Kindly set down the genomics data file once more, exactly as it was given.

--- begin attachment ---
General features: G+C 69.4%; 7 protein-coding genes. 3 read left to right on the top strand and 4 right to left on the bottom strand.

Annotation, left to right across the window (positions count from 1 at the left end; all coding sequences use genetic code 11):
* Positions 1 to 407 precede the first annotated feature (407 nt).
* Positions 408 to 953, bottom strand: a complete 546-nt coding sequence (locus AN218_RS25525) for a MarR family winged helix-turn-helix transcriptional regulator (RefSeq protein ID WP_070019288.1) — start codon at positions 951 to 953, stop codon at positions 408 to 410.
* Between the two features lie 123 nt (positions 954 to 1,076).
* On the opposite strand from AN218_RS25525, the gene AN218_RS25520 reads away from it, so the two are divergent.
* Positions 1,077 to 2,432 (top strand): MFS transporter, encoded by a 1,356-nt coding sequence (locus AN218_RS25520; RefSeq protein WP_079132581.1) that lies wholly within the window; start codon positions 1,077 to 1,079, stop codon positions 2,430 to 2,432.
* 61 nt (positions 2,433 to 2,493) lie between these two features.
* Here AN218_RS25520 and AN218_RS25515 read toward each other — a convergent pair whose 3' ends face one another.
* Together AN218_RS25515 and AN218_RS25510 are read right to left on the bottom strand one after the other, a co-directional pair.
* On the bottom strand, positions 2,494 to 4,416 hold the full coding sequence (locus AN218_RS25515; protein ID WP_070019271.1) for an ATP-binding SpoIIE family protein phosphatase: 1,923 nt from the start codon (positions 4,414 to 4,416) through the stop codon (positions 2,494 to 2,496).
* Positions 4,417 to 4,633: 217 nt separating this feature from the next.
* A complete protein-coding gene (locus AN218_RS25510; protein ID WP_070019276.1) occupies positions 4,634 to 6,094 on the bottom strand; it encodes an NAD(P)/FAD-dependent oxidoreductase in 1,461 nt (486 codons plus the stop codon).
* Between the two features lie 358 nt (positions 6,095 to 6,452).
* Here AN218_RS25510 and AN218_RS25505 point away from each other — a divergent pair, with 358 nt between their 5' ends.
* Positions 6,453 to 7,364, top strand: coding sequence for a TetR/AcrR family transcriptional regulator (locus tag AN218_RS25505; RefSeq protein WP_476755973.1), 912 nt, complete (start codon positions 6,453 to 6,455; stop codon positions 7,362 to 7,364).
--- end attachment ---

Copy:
General features: G+C 69.4%; 7 protein-coding genes. 3 read left to right on the top strand and 4 right to left on the bottom strand.

Annotation, left to right across the window (positions count from 1 at the left end; all coding sequences use genetic code 11):
* Positions 1 to 407 precede the first annotated feature (407 nt).
* Positions 408 to 953, bottom strand: a complete 546-nt coding sequence (locus AN218_RS25525) for a MarR family winged helix-turn-helix transcriptional regulator (RefSeq protein ID WP_070019288.1) — start codon at positions 951 to 953, stop codon at positions 408 to 410.
* Between the two features lie 123 nt (positions 954 to 1,076).
* On the opposite strand from AN218_RS25525, the gene AN218_RS25520 reads away from it, so the two are divergent.
* Positions 1,077 to 2,432 (top strand): MFS transporter, encoded by a 1,356-nt coding sequence (locus AN218_RS25520; RefSeq protein WP_079132581.1) that lies wholly within the window; start codon positions 1,077 to 1,079, stop codon positions 2,430 to 2,432.
* 61 nt (positions 2,433 to 2,493) lie between these two features.
* Here AN218_RS25520 and AN218_RS25515 read toward each other — a convergent pair whose 3' ends face one another.
* Together AN218_RS25515 and AN218_RS25510 are read right to left on the bottom strand one after the other, a co-directional pair.
* On the bottom strand, positions 2,494 to 4,416 hold the full coding sequence (locus AN218_RS25515; protein ID WP_070019271.1) for an ATP-binding SpoIIE family protein phosphatase: 1,923 nt from the start codon (positions 4,414 to 4,416) through the stop codon (positions 2,494 to 2,496).
* Positions 4,417 to 4,633: 217 nt separating this feature from the next.
* A complete protein-coding gene (locus AN218_RS25510; protein ID WP_070019276.1) occupies positions 4,634 to 6,094 on the bottom strand; it encodes an NAD(P)/FAD-dependent oxidoreductase in 1,461 nt (486 codons plus the stop codon).
* Between the two features lie 358 nt (positions 6,095 to 6,452).
* Here AN218_RS25510 and AN218_RS25505 point away from each other — a divergent pair, with 358 nt between their 5' ends.
* Positions 6,453 to 7,364, top strand: coding sequence for a TetR/AcrR family transcriptional regulator (locus tag AN218_RS25505; RefSeq protein WP_476755973.1), 912 nt, complete (start codon positions 6,453 to 6,455; stop codon positions 7,362 to 7,364).